Jews in Germany Seek Reunion of Families Divided by Iron Curtain
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Jews in Germany Seek Reunion of Families Divided by Iron Curtain

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The Central Welfare Agency of Jews in Germany has entered into promising negotiations to reunite some Jewish families now divided by the Iron Curtain. The project is restricted to cases where part of the family is in Germany, and the next-of-kin residing in Poland, Czechoslovakia, Hungary, Romania, Bulgaria or the Soviet Union have been unable to obtain exit permits to join them. The family relationship must be a close one. The Central Welfare Agency will also negotiate on behalf of Jews currently held in prisons and labor camps.

In initiating this scheme, the Central Welfare Agency is taking advantage of the somewhat greater readiness recently shown by the Soviet satellite states to facilitate the reunion of families. Because the negotiations are being conducted specifically along these lines, the project applies primarily to Jews now in Eastern Europe who formerly lived in Germany, but intervention will also be attempted on behalf of former DP’s from Eastern Europe now resident in West Germany.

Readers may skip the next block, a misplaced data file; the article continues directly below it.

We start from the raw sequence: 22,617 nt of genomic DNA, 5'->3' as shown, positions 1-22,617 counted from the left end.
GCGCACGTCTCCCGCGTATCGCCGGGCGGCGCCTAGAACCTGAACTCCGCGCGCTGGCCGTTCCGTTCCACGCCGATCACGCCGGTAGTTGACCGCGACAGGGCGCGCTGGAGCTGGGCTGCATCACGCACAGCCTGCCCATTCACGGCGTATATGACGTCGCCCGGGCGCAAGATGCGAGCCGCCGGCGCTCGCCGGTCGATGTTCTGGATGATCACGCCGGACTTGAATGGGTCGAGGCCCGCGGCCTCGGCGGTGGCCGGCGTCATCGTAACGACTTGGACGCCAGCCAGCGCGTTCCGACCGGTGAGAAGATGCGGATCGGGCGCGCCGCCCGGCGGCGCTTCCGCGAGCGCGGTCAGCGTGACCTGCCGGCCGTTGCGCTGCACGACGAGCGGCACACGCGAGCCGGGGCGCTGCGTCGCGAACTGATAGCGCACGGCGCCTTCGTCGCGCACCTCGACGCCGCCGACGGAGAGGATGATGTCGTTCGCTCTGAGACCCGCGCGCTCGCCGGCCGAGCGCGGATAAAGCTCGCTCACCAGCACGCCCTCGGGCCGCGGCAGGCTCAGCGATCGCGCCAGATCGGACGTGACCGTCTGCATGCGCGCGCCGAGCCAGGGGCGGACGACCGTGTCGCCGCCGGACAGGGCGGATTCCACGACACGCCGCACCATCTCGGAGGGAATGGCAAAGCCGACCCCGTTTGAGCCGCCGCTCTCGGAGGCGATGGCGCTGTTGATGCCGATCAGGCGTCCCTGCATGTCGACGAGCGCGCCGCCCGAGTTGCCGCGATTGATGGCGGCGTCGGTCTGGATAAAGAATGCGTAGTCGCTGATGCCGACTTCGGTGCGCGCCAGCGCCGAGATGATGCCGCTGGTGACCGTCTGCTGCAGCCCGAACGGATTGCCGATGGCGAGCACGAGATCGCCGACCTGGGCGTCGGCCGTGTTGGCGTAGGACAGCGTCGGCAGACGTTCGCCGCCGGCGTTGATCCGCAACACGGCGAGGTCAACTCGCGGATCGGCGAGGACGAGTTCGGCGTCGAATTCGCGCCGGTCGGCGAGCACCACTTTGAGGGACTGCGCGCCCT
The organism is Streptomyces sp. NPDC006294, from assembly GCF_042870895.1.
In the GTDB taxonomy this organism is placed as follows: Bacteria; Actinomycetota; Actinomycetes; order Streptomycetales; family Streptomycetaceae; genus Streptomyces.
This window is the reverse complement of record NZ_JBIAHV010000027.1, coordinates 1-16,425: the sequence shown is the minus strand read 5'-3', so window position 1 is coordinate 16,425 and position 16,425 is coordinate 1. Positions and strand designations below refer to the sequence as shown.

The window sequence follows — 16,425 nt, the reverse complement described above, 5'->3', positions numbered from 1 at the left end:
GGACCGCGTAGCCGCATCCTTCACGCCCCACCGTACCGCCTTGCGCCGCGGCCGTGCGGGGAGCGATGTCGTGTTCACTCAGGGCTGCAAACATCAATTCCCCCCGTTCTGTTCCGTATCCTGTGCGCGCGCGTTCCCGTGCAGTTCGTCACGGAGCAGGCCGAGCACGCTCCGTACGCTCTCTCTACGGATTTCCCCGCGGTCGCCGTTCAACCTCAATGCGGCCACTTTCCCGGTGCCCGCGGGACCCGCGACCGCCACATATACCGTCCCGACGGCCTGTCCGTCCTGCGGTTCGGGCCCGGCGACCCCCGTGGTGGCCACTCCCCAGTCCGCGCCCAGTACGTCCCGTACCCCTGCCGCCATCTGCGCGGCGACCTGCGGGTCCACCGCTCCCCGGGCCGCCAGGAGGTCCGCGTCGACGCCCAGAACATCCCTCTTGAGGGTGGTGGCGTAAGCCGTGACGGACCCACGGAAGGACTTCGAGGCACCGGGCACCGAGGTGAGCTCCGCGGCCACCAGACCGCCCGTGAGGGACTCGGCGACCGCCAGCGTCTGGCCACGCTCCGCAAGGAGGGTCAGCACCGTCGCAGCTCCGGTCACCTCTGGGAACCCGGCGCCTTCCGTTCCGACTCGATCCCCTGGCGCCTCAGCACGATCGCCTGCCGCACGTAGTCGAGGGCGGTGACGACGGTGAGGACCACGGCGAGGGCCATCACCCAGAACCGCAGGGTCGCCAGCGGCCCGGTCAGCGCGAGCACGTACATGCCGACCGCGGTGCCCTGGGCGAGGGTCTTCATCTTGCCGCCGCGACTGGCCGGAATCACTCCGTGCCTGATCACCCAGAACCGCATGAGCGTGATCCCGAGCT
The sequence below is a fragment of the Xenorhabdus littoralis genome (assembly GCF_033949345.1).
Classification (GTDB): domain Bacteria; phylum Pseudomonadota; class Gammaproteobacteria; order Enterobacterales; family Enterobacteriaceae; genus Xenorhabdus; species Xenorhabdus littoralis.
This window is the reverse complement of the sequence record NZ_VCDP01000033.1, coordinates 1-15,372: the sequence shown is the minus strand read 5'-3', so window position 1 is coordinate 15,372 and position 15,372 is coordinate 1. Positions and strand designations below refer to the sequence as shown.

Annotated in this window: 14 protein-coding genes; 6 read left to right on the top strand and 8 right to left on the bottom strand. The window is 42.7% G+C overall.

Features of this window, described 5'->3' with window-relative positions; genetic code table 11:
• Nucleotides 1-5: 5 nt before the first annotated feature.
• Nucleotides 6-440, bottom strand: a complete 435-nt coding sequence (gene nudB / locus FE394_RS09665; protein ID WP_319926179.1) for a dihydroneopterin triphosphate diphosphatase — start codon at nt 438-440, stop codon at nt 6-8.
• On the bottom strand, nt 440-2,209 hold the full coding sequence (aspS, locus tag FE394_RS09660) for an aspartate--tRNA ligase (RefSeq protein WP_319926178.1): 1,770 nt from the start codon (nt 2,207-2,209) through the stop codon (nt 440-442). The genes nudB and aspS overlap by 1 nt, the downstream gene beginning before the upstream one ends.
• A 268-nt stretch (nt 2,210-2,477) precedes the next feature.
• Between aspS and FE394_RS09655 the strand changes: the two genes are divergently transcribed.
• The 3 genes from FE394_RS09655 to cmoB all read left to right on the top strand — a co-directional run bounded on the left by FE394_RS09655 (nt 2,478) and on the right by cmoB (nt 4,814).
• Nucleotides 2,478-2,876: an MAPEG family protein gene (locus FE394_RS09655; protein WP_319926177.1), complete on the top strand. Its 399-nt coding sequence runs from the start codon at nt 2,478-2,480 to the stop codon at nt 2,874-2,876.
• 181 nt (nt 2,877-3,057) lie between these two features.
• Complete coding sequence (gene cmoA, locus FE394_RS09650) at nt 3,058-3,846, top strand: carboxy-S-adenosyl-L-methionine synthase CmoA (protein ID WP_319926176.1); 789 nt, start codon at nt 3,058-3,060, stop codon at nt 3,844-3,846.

Parallel to this reunion project, the welfare agency will this month negotiate with the German Red Cross in an effort to secure the release of Jewish prisoners held in East German jails, or sentenced in East Germany and then taken to the Soviet Union. Among these are a number of prominent Jews including Fritz Katten, former vice-president of the Berlin community and head of the Berlin Mizrachi, who was arrested in 1948 and is now in Saxony penitentiary, and the first postwar president of the Berlin community, Erich Nelhans, who disappeared into a Siberian labor camp almost ten years ago.

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